Countryside on an Epic Scale: Dunquin to Ballydavid (Day 7), Dingle, Ireland
Morning views over Great Blasket Island, Dingle Peninsula.
When David Lean picks a location that turns a rather slight story into an academy-award winning 12-million-dollar movie, you know the scenery must be something!
And it is.
Ireland’s Dingle Peninsula really does scenery on an epic scale. Tiny villages are nestled amongst green fields and hills and are bounded by great cliffs on a tumultuous coastline on one side, and wild, windy heath- and mist-covered mountains on the other.
The seventh day of our trek along The Kerry Way saw us walking through the heart of “Ryan’s Daughter” territory.
Day 7: Dunquin to Ballydavid
Once again another superb section of the trail; which takes you north along the western-foot of the peninsula; by Ferriters Cove and the rugged sea-cliffs of the Three Sisters. From here the trail swings east to take you along by the sandy beaches on Smerwick Harbour. Your day finishes in the village of Ballycurrane.
Distance: 16 km/10 miles, Ascent: 180 m/540 ft
Our guide notes promised us an easy day, so we lingered over pancakes, blueberries, and coffee before lacing our boots and girding our loins for another day’s walk through the wet countryside.
Our route took us up to the peak of Cruach Mhárthain, giving us great views of the magnificent coastline.
View to the Blaskets
Even on a blue-sky day, the clouds are grey with potential rain.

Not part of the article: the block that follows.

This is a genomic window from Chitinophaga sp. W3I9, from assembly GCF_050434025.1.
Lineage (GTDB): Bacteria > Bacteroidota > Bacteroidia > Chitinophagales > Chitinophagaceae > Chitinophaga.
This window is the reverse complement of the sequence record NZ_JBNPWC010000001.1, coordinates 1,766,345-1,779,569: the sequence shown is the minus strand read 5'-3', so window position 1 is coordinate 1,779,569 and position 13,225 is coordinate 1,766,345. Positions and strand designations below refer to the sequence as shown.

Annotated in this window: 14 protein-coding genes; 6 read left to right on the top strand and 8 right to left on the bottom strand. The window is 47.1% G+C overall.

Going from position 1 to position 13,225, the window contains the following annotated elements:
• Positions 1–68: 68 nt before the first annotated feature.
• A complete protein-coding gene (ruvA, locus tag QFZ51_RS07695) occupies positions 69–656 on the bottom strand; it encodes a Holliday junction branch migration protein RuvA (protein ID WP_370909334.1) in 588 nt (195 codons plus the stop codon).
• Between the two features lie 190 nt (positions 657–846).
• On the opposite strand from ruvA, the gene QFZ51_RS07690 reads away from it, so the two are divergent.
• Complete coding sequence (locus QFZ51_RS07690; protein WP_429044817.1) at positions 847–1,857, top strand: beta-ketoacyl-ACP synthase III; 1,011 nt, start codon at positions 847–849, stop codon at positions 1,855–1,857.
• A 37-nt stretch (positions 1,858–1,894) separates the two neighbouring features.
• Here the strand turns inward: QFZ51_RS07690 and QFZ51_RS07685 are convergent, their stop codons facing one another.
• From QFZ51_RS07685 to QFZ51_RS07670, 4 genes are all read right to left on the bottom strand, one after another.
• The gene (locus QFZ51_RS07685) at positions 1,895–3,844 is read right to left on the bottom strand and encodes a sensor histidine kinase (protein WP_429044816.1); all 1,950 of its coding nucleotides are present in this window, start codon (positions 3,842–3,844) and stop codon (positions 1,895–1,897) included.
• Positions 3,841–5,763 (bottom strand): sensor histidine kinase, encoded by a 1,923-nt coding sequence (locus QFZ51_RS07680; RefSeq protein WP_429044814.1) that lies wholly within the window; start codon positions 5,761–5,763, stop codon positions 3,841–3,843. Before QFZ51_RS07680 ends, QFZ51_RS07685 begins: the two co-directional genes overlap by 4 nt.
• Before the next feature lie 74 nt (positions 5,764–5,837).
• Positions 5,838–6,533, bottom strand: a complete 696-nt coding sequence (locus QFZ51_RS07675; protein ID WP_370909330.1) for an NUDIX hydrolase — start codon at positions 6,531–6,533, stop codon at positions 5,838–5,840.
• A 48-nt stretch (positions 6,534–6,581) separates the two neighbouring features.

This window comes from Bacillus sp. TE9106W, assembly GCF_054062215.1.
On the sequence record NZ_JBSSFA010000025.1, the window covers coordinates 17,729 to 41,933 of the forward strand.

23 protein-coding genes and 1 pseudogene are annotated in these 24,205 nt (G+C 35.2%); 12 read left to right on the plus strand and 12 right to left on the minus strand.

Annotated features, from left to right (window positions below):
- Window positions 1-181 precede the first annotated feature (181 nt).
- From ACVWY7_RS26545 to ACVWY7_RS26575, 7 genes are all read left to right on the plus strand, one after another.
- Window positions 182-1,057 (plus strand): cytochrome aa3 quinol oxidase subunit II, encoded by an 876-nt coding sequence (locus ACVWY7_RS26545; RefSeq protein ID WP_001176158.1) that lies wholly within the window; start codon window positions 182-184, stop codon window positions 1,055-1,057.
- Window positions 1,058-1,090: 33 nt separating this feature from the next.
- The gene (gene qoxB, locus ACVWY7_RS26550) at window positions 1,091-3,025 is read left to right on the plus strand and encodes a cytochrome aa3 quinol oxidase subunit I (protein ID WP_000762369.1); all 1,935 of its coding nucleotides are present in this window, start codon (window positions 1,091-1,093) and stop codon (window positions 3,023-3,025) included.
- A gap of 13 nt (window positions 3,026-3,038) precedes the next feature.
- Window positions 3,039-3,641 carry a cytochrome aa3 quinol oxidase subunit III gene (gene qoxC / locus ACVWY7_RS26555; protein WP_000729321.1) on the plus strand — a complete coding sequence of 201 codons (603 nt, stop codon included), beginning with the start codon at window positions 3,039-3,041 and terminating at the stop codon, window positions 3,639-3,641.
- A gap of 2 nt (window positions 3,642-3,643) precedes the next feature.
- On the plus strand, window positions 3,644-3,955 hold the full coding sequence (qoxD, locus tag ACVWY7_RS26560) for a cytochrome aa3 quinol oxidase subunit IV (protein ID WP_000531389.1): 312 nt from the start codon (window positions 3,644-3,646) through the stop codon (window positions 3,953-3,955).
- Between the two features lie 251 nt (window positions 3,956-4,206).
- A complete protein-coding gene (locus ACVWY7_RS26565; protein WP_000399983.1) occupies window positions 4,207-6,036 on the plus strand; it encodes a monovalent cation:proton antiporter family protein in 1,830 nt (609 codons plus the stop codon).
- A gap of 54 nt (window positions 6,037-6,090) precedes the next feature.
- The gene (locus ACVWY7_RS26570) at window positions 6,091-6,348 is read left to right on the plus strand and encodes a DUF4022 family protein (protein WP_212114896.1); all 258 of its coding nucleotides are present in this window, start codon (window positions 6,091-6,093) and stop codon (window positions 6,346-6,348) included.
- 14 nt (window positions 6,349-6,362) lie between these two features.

View Southwest from Cruach Mhárthain
As we reach the first apex of the mountain, we have views of Dunmore Head and Great Blasket.
Sybil Point and the Three Sisters
From Cruach Mhárthain we were looking over the same landscape we had viewed from Clogher Head two days prior.
In less than half an hour, we found ourselves on the remains of the streets of “Kirrary”, Lean’s purpose-built town.
The houses built on top of Cruach Mhárthain were dismantled when the movie was finished, and little remains of the manufactured town. The event of filming, however, is indelibly etched in local memory.
As we make our way across the spine of Cruach Mhárthain, the views extend over the Sybil Peninsula.
Against the odds, we lost the path and ended up picking our way cautiously across the flank of Cruach Mhárthain, trying to maintain footing in rough, boggy heather and gorse bush.
Houses dot the green landscape north of Cruach Mhárthain – looking so close!
We were very glad to work our way off the mountain, scrambling over stone fences and crawling through barbed wire, finally emerging in Ballyferriter, and then finding the beach around Smerwick Harbour.
Expanses of sand stretch along Smerwick Harbour.
A wide view back out over Smerwick Harbour.
Sweaters and Ugg Boots: Irish Beach attire?
View over Smerwick Harbour to Ballydavid Head.
Nothing is Perfect!
Just back from the beach, we come across a tyre graveyard.
As we round the bend, the sandy foreshore diminishes in favour of rock and peat outcrops.
We soon lose the sandy stretches entirely and come out on seaweed flats.
Room with a View
A Walk on the Beach
The clouds lower over the hills of Ballydavid.
Recent rains had filled the creeks, so we appreciated the bridges – even if they meant a detour.
Friends on the Bridge
We can’t be far now! Two old friends chat on a bridge in Murreagh as we trudge towards our lodgings.
Our lodgings at An Dooneen, Boherboy, is down a long country lane.
So much for a short day!
After our scramble on the mountain, I had hiking boots full of water, a bottom full of gorse prickles, and a new respect for Irish sheep. I limped into our lodgings too tired to go out for dinner.
But, as we feasted on wine and old cheese, I thought it well worth it.